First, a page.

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No-Knock Warrants Limited Under Bill Passed by Ky. Lawmakers

Sometimes tragedy can inspire change for the better.

That was the sentiment shared by Rep. Jason Nemes (R-Louisville) on the KY House floor today as he remembered Breonna Taylor, a Louisville EMT who was shot and killed in her apartment during the execution of a search warrant last year.

Senate Bill 4 seeks to create procedures and requirements for the issuance of both search warrants and arrest warrants that authorize law enforcement entry to a property without notice, commonly known as a no-knock search warrant.

Nemes presented SB 4 alongside Rep. John Blanton (R-Salyersville) on behalf of the bill’s primary sponsor, Senate President Robert Stivers (R-Manchester). The bill received unanimous approval from the KY Senate last month and cleared the House by a 92-5 vote today.

Most of the time, law enforcement will notify the occupants of a property before executing a search warrant, but sometimes that does not happen, Nemes said. And while the goal of executing a no-knock warrant is to keep everyone involved safe, that is not always the outcome, he added.

Under SB 4, no-knock warrants would only be allowed to be executed under certain circumstances. One instance would be where someone is believed to be in immediate danger, such as in kidnapping cases. A no-knock warrant would also be allowed to be executed during investigations involving certain violent crimes, terrorism or weapons of mass destruction.

SB 4 also sets guidelines on how officers can obtain no-knock warrants. An officer seeking a no-knock warrant would have to get approval from supervisors and certify the warrant application hadn’t been “shopped,” or the practice of trying to find a receptive judge. The bill would also make clear that an officer’s false statement in a warrant application constitutes felony perjury. And the approving the judge’s signature would have to be legible.

Blanton said any evidence obtained during a no-knock search warrant that was not properly executed under SB 4, would be inadmissible.

“I would also note that this does not affect… a potential civil liability case against the officer and it doesn’t affect the ability of the agency to terminate the officer,” Nemes added.

The original version of the bill requires the officers who execute the warrant to be members of a special response team. Those officers would also be required to use body-worn cameras throughout the execution of the warrant.

House members amended the bill today to take rural counties into consideration.

Blanton said the amended version of SB 4 allows in counties with less than 90,000 people an exception where the judge can issue a no-knock warrant without the use of a special response team if there is not one available and the judge deems the need to go ahead and execute the warrant.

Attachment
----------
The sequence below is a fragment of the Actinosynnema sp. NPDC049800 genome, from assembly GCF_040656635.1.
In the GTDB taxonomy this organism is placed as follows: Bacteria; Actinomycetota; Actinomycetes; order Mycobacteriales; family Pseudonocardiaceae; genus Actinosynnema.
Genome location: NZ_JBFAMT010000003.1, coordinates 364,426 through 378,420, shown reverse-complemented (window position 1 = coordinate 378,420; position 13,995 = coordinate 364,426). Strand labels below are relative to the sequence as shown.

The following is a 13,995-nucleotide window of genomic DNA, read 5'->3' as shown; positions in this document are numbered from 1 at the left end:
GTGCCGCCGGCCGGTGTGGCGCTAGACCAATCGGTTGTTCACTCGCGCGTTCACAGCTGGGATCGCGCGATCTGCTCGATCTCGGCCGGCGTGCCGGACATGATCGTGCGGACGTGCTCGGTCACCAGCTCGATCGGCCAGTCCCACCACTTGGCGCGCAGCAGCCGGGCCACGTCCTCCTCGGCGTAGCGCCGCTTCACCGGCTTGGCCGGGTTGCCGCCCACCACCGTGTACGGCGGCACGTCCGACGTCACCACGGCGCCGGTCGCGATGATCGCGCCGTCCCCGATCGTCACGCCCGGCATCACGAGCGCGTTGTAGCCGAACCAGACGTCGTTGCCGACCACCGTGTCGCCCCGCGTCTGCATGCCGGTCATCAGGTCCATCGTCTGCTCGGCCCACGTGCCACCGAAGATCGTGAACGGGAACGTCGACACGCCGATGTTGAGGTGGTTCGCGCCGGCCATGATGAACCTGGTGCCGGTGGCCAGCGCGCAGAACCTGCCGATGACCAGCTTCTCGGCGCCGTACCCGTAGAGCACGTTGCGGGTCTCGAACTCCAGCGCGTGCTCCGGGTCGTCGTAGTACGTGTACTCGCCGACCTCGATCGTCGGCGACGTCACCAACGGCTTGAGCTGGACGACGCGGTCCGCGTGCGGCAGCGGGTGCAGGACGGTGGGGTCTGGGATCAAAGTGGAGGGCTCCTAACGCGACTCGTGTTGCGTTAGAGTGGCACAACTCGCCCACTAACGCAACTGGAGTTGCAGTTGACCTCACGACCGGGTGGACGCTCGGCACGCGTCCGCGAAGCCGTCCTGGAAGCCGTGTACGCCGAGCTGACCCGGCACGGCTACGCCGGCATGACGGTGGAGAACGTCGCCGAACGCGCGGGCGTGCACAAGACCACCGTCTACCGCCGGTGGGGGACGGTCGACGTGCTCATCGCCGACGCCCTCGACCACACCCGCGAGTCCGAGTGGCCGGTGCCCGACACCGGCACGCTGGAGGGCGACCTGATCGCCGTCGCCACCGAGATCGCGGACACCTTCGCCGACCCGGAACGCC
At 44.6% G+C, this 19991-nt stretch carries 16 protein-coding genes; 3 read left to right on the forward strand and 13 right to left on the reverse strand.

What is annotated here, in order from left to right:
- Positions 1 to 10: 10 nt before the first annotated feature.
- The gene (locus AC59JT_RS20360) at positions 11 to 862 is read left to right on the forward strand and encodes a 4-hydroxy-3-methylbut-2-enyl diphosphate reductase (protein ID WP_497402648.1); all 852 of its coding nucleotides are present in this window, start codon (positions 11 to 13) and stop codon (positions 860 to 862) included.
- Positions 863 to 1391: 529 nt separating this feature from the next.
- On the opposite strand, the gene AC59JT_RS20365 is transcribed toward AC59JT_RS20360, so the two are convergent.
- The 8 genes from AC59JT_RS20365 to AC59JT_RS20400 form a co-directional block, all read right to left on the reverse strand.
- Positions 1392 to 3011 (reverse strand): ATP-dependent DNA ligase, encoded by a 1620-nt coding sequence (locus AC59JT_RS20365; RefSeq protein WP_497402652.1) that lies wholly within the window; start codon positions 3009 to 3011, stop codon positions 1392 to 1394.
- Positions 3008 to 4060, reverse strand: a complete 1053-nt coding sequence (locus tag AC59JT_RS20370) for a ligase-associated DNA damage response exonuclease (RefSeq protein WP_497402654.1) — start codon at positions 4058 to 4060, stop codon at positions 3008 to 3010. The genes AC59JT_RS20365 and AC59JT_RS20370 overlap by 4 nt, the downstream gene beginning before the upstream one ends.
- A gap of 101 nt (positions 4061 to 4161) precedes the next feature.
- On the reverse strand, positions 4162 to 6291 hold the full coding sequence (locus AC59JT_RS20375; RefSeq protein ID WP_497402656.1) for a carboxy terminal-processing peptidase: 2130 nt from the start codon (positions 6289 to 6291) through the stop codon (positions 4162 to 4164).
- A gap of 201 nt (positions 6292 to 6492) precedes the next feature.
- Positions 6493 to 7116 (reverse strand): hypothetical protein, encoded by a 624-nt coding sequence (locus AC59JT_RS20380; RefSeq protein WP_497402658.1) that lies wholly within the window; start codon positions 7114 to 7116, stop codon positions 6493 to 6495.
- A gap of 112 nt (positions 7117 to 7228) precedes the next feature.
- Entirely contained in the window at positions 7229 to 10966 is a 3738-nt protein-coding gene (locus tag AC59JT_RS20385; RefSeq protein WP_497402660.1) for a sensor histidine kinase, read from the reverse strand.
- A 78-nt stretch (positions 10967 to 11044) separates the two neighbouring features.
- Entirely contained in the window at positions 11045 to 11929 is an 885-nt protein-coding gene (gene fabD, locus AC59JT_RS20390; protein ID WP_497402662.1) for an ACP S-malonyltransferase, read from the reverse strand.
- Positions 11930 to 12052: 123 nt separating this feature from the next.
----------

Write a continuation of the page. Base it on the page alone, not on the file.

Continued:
The amendment also allows these rural counties to use audio recording devices in lieu of body-worn cameras if body-worn cameras are not available.

“The point in that is… not every agency has the funding availability for body cams,” Blanton said. “… What we don’t want to do is have an emergency situation in a rural area where a special response team may not be able to get to in time to execute one of these.”

Another addition to the bill by the House is the requirement of a certified EMT on standby at a safe location close enough to the property where the warrant is being executed in the event of a medical emergency.

“Breonna Taylor might still be alive today had EMTs had been on the premises after she was shot,” said Rep. Patti Minter (D-Bowling Green), who worked on the amendment to the bill.

While some lawmakers said SB 4 is not perfect and does not include everything everyone wanted to see in the bill, many see the legislation as an important step forward.

“I don’t think anybody thinks that this bill is perfect, but I think it is a really good start,” said Minority Whip Rep. Angie Hatton, D-Whitesburg.

Rep. Attica Scott (D-Louisville), who filed a bill to end the use of no-knock warrants, said in a statement read on the House floor that she was reluctant to vote in favor of SB 4.

“’I voted yes because daughters like mine deserve a chance to live without wondering if they will be next,’” Scott said in her statement, which was read in the House by Minority Floor Leader Joni L. Jenkins (D-Shively).

Rep. Reginald Meeks (D-Louisville) decided to vote no on SB 4 after expressing he wishes to see the practice of no-knock warrants banned entirely in Kentucky. 

“I would like to have voted for this, but I cannot,” he said. “I cannot go home and talk to my brothers and my sister and say that we’ve done something that is going to save lives.”

Rep. Daniel Elliott (R-Danville) said he supports the bill and thinks it is an important piece of legislation despite some concerns he has about the evidentiary standard set by the bill in order for a judge to consider approving a no-knock warrant.

“It is a step forward that balances personal liberty with the government of keeping people safe,” Elliott said.

The Senate unanimously concurred on the House’s changes, and SB 4 will now go to the governor’s desk for his signature or veto.

From the Legislative Research Commission

Photo: Rep. Jason Nemes (via LRC)

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